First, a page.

Our ReviewsSmall Things Like These by Claire Keegan

Small Things Like These by Claire Keegan


There is so much in this book it’s hard to believe it is so slim. Honestly, it’s difficult to describe it. Utterly profound without a word wasted is how I’d start. I genuinely felt I was observing a life, a man and his family, right before my very eyes. It moved me to actual tears as it pondered the question of what actually makes us human — indeed, all the small things that make us so.

Bill Furlong is a coal merchant and a father of daughters, five to be precise. He works hard, a decent man, a family man. 

It is Christmas of 1985 in the Irish town where he lives, close to a convent and a training school and laundry where young women reside.

There are rumours circling about the women; common, unmarried girls, it is said. But it is not until Bill discovers one in the coal hatch that he comes face to face with the crises occurring practically on his doorstep and the terrible conditions these distressed young women, some barely adults, are facing. There is so much raw tension here — what will Bill do? The convent has so much power but what he has discovered, it’s as though there are simply are no words for it. This is a dilemma of serious, serious proportions. He has a choice to make.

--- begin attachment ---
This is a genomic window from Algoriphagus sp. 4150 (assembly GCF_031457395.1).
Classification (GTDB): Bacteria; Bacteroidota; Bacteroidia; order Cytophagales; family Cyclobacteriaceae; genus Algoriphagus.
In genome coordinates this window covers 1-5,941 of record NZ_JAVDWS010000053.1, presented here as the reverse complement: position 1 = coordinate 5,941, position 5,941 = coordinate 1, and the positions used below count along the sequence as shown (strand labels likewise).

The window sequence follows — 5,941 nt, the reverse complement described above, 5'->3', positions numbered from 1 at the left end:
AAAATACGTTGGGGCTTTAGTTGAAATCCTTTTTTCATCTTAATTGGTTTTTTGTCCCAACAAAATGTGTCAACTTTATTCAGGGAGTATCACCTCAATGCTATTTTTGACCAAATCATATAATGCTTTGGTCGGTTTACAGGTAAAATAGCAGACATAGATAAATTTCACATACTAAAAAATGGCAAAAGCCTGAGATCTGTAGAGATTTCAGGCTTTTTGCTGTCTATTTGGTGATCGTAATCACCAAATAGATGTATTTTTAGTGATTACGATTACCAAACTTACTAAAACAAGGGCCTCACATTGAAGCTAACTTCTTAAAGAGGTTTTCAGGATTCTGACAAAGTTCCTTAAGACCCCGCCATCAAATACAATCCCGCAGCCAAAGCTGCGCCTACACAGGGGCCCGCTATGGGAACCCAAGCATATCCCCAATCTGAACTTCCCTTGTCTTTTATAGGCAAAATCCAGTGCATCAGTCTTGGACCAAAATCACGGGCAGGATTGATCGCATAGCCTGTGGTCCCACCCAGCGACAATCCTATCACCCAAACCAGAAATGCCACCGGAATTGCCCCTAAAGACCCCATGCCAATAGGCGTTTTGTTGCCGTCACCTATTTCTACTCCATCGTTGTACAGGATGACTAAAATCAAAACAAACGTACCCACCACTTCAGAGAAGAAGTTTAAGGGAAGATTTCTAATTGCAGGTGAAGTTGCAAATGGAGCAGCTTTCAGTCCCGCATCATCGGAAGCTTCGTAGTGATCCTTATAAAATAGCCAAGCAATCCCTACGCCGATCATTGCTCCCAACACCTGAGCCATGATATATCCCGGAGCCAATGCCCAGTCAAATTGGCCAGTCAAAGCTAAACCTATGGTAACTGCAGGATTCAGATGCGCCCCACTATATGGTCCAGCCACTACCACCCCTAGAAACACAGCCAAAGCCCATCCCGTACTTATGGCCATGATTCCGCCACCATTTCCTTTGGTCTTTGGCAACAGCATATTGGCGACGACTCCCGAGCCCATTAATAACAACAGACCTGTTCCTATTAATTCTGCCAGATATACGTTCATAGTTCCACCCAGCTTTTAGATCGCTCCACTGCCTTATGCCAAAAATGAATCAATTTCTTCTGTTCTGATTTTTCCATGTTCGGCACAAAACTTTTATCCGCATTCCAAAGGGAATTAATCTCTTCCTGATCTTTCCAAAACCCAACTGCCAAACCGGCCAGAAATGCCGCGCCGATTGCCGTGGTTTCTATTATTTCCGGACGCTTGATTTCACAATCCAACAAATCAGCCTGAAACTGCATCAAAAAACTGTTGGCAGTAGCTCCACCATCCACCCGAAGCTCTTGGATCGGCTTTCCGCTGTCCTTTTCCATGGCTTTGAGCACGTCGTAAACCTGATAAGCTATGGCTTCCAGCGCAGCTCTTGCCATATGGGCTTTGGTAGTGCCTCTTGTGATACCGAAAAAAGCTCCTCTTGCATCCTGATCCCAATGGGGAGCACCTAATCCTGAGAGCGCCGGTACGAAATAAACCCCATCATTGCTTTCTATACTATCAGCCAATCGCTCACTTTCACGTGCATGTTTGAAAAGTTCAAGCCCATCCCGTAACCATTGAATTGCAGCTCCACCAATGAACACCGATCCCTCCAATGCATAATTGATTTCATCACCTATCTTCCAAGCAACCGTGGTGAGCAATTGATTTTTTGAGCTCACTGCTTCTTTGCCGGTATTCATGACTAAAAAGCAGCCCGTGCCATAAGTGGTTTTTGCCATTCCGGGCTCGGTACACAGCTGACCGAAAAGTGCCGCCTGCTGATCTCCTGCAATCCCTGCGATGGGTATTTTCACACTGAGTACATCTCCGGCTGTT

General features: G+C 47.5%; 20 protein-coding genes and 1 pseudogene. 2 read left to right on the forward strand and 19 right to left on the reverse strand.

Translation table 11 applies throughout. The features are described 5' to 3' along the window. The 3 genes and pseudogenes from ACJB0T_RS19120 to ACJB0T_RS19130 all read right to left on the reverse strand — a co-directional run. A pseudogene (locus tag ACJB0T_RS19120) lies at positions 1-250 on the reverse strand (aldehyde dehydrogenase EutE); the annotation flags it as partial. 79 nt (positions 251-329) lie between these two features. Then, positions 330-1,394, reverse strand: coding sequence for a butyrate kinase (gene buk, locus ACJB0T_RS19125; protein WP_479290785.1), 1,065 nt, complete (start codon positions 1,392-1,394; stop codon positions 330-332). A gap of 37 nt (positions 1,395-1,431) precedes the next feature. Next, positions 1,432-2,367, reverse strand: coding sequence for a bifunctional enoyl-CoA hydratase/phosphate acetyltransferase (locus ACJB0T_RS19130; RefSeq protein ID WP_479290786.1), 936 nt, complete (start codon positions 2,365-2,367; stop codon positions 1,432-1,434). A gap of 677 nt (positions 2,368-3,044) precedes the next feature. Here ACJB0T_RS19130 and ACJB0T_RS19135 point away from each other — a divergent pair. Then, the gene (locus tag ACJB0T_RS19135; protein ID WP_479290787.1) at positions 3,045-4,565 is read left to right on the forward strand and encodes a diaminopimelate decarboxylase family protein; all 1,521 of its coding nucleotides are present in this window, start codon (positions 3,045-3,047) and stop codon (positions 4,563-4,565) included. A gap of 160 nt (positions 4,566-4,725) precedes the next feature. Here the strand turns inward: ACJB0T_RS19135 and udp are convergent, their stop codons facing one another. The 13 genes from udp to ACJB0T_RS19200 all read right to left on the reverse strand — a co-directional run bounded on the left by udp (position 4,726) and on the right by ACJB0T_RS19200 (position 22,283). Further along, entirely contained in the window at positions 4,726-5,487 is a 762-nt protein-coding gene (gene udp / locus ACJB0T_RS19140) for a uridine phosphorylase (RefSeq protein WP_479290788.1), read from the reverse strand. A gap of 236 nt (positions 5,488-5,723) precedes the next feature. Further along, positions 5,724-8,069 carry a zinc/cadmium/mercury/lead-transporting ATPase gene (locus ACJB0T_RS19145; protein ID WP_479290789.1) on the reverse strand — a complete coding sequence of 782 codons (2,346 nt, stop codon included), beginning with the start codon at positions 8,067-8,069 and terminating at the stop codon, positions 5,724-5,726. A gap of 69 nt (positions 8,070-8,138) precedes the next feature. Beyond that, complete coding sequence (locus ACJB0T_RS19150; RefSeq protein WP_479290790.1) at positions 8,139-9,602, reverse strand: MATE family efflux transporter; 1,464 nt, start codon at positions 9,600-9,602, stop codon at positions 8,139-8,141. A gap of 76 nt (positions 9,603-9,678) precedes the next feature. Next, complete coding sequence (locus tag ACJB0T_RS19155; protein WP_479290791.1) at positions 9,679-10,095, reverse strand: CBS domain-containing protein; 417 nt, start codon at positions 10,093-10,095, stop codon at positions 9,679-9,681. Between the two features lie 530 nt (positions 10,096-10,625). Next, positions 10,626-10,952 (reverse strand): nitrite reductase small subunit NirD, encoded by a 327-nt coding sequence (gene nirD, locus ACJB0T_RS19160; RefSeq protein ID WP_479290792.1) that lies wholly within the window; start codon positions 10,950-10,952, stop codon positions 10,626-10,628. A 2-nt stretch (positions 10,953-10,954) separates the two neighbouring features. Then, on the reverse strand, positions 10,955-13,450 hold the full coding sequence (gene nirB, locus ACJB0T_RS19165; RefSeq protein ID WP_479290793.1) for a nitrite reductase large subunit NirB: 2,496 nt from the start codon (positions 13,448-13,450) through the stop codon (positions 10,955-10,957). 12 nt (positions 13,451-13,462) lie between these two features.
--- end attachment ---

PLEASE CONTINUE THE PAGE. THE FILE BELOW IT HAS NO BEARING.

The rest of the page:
I was mesmerised by Keegan’s writing. Every word is there for a reason, it has a true and clear purpose, which gives this book a power far beyond it’s pages. Simply put, this was a total stunner of a read and one I can’t forget. And I’ll keep it short now, like Keegan herself with two words to conclude: FIVE STARS ~ S 

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